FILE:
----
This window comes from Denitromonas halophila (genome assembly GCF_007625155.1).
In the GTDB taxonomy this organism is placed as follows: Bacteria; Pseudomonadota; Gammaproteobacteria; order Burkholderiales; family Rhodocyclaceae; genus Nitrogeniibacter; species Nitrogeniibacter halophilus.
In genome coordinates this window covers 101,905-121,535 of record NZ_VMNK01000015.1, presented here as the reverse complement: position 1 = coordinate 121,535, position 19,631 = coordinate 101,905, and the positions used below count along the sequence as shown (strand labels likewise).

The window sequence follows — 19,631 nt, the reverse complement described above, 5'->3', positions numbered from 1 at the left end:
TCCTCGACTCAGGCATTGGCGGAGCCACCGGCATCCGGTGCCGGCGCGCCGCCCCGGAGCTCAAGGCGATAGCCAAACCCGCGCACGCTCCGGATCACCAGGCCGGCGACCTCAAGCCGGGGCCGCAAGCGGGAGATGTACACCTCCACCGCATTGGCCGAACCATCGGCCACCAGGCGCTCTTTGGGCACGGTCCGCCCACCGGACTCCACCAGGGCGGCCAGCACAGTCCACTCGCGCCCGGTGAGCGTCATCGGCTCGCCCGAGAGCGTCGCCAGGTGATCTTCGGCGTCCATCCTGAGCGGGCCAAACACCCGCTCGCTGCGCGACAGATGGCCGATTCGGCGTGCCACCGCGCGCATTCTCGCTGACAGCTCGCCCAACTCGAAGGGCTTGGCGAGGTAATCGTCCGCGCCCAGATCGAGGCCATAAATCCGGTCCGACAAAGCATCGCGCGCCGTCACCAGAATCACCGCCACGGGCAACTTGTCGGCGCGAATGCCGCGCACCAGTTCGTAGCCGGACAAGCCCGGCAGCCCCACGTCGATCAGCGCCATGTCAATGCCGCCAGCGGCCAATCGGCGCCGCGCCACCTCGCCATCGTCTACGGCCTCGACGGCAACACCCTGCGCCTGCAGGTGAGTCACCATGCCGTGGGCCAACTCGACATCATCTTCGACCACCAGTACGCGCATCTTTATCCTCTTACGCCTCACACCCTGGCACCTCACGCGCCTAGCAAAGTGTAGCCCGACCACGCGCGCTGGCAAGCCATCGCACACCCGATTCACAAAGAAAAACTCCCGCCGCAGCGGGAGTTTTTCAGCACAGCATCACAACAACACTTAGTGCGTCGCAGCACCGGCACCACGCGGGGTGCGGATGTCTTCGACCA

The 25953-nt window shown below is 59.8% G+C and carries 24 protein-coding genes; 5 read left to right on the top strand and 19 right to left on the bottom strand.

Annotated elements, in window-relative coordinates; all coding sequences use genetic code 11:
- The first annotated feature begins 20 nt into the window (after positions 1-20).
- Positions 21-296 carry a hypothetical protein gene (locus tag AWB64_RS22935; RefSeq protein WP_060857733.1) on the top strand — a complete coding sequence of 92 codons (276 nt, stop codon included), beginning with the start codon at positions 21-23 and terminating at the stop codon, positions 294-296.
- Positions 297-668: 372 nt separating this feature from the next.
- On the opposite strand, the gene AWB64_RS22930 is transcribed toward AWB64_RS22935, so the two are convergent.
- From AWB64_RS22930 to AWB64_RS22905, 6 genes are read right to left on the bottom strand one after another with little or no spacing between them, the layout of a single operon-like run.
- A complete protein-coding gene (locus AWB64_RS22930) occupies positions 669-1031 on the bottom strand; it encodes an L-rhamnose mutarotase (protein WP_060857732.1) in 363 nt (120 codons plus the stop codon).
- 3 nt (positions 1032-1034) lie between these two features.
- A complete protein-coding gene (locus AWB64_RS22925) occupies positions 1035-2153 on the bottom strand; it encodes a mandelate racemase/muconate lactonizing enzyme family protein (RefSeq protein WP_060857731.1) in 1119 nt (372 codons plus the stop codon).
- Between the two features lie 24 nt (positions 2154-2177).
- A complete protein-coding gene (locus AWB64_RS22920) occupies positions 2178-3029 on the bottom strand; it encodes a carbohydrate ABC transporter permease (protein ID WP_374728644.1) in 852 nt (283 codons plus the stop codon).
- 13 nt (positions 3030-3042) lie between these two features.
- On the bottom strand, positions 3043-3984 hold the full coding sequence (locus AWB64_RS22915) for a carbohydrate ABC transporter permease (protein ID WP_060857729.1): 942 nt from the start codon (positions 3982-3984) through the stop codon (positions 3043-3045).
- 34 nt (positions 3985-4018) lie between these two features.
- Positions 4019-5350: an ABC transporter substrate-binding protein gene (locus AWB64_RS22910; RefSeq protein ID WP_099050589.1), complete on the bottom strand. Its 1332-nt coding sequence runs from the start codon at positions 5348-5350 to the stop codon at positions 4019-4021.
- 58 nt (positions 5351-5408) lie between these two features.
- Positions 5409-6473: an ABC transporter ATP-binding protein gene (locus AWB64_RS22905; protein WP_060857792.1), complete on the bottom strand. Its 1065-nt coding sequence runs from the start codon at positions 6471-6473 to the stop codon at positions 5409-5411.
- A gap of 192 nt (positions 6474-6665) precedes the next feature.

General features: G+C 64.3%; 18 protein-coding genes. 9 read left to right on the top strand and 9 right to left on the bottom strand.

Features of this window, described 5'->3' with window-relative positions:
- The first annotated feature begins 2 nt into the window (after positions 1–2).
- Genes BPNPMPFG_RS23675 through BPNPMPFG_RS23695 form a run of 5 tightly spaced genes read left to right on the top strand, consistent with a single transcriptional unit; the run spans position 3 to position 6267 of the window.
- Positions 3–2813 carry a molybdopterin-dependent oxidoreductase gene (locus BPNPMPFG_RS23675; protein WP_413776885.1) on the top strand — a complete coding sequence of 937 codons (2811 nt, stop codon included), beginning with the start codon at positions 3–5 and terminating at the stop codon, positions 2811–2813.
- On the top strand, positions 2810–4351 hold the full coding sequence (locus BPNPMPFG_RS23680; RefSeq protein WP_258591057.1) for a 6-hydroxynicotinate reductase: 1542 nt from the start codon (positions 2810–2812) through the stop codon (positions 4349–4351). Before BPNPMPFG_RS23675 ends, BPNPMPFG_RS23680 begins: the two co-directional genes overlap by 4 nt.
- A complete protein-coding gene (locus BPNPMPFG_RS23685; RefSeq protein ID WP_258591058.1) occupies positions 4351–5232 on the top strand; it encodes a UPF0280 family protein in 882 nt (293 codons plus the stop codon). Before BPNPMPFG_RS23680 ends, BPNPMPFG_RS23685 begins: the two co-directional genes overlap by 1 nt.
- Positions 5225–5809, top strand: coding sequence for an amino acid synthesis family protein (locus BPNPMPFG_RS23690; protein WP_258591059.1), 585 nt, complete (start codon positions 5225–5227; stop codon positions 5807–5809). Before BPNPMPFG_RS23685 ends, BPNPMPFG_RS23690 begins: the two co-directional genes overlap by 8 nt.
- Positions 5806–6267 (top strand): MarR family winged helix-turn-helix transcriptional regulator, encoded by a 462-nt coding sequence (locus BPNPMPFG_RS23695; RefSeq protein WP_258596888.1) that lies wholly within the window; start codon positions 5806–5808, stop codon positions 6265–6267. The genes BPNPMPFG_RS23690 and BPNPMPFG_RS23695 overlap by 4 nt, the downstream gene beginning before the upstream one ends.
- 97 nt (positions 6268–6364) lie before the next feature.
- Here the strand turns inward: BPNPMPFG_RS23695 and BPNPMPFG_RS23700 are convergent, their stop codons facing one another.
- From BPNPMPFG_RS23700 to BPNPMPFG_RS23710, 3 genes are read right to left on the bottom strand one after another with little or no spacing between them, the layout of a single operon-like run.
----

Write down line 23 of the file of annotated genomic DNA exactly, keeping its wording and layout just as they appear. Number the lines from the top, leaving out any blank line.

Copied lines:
- Positions 5409-6473: an ABC transporter ATP-binding protein gene (locus AWB64_RS22905; protein WP_060857792.1), complete on the bottom strand. Its 1065-nt coding sequence runs from the start codon at positions 6471-6473 to the stop codon at positions 5409-5411.